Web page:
The China You Might Not Know, by Janie Chang

tagged : china, fiction

Part of Vancouver writer Janie Chang’s first novel, Three Souls, is set in pre-World War Pinghu, a small town in China that as she says, “drowsed its way through the centuries” until change was dramatically enforced upon it in the late 1920s and 30s. In this guest post, she explains why Pinghu was important to her novel, and why understanding small-town China is key to achieving more than a superficial understanding of the extent of China’s transformation today.


When we think of China today, it’s often images of rapid modernization and materialistic pursuits that come to mind. Shanghai, in particular, is a poster child for progress in China. The city has always embraced the new. In the years before the Second World War, the intellectuals of China congregated there in salons to debate politics, literature, and music. Many had returned from university in Europe and the United States. Hotel lobbies featured jazz musicians and cocktail bars. Dressmakers stitched both ball gowns and formal Chinese qipao dresses for their clients. Neon signs advertised clubs where Chinese and White Russian hostesses taxi-danced all night and theatres screened Gone with the Wind non-stop during the movie’s opening weeks.
But Shanghai and sophisticated big cities such as Beijing, Hangzhou, and Nanjing did not represent the China of my parents and grandparents. Big cities were the anomalies. Most of the Chinese population was rural; the bulk of the middle class—small-time landowners and merchants—lived in small towns.

My parents grew up in the town of Pinghu, a quiet backwater that drowsed its way through the centuries, jolted every so often by a flood or famine, the occasional outbreak of disease, sometimes a local conflict between petty warlords. Prior to the 1920s, its inhabitants lived the same modest, complacent lives as their parents, grandparents, and great-grandparents before them. Shanghai’s high society might condone divorce, but in Pinghu, the answer to a failing marriage was another concubine.  High schools in Hangzhou hired foreigners to teach English and German, but in Pinghu, children of wealthier families were tutored by that last relic of the Qing Dynasty—the town’s failed Imperial scholar.

When change finally struck the town, it came in a deluge, within a single generation.

The year 1927 and the Chinese Civil War brought the first refugees trickling in to Pinghu, families seeking shelter with more fortunate relatives. In 1937 Japanese troops marched into town and my mother’s family fled to the safety of the International Concession in Shanghai. My father’s university, pledged to look after its students, packed up library books and cooking pots and the entire campus took to the road. They stopped whenever possible to continue with classes and slept in temples, separated by only a few miles from the advancing armies. Then in 1939, World War II aligned Japan with Germany. Bombs fell on the town, destroying homes where families had lived for a dozen generations.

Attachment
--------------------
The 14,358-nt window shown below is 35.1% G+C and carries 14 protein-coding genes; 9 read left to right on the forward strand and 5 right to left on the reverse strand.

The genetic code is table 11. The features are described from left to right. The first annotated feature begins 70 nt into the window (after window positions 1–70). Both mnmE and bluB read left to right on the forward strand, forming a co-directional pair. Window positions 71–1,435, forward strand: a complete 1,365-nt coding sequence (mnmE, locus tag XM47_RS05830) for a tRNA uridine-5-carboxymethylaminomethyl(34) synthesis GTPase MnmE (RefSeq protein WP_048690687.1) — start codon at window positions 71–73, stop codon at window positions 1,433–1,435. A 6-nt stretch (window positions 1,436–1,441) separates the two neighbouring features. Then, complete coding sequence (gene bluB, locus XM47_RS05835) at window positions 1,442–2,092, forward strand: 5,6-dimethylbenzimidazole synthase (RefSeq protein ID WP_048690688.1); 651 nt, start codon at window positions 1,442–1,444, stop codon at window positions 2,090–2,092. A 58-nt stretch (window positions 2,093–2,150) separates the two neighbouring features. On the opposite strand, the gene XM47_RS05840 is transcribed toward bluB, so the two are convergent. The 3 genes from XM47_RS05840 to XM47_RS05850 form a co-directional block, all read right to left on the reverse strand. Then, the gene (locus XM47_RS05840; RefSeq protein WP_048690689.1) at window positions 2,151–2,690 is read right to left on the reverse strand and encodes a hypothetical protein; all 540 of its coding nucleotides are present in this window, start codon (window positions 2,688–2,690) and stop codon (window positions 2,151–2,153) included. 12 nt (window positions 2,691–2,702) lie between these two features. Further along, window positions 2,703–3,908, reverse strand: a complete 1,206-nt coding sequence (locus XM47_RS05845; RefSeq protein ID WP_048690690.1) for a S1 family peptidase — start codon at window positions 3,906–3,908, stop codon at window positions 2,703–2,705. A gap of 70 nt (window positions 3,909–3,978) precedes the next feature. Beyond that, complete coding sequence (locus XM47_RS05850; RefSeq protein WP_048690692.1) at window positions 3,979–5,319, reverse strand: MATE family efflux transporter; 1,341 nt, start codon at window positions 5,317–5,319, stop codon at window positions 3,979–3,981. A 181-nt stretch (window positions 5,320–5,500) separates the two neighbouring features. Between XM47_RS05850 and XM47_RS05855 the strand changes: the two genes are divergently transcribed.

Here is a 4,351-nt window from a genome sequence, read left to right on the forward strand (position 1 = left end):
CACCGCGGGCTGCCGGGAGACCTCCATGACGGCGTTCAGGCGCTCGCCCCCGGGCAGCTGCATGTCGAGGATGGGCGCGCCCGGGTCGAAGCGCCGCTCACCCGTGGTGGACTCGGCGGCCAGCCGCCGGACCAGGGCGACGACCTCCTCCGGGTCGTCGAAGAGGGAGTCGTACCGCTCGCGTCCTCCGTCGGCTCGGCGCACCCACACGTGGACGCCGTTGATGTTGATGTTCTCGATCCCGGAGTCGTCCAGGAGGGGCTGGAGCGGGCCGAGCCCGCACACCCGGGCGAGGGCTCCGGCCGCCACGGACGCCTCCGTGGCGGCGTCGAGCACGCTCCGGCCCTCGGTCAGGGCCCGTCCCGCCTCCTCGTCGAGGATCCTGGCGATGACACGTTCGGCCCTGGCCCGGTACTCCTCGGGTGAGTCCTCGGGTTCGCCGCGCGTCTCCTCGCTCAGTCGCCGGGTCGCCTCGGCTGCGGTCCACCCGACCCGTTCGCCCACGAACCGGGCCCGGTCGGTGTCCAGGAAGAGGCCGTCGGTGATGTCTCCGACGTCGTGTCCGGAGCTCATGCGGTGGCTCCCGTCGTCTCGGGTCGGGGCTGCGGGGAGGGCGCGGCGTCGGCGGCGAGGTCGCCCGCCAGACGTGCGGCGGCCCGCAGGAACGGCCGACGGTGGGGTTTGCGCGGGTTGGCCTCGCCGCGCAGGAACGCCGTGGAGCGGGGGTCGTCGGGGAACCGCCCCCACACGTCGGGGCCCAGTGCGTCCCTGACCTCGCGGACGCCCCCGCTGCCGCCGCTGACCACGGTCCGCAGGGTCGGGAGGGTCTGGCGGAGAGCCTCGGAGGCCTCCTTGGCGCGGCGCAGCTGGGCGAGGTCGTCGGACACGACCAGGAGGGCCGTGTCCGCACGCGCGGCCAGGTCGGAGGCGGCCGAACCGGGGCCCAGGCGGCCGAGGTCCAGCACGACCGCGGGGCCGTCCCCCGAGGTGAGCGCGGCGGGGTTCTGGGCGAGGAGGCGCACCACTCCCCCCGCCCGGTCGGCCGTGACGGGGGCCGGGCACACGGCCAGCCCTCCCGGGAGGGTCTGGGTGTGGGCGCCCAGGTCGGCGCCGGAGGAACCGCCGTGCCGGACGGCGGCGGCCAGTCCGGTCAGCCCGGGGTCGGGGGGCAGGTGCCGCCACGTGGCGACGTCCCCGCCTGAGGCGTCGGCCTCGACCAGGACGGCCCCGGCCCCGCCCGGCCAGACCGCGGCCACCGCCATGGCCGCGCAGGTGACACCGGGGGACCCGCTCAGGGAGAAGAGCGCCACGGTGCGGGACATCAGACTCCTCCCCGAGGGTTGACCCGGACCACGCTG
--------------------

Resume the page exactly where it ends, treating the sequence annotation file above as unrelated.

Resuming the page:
Part of my novel, Three Souls, is set in pre-World War Pinghu. One of the characters dismisses it as “a place where no one ever goes and nothing ever happens” but I wanted to feature the shabby, unremarkable town where my parents spent their childhood. I wanted to portray a China of contrasts, of country and city, where traditional roles conflict with modern ambitions, where educated families enjoyed Tang Dynasty classics but also read Russian novels in translation, and where daughters were permitted an education—but not too much.

When I was researching Three Souls, it was hard to find books about small-town China. Far less exciting than Shanghai and devoid of significant events, they don’t seem to command much attention from Western authors. Their dramas are domestic rather than historic, their inhabitants more suited to caricature than heroics for clinging to the world of their ancestors just a little bit longer.

These towns were flimsy barriers against the most profound social and political changes ever to transform China. Rendered anonymous by their size and ordinariness, small towns existed at the periphery of great events. But it was this old-fashioned ordinariness that defined the life most Chinese of that era understood; only by knowing this can we appreciate the magnitude of change endured by a population essentially still feudal in its outlook.


Janie Chang was born in Taiwan and spent parts of her childhood in the Philippines, Iran, and Thailand before settling in Canada. She has a degree in computer science from SFU, and recently attended The Writer’s Studio at SFU. Three Souls is her first novel and you can visit her on the web at

September 5, 2013
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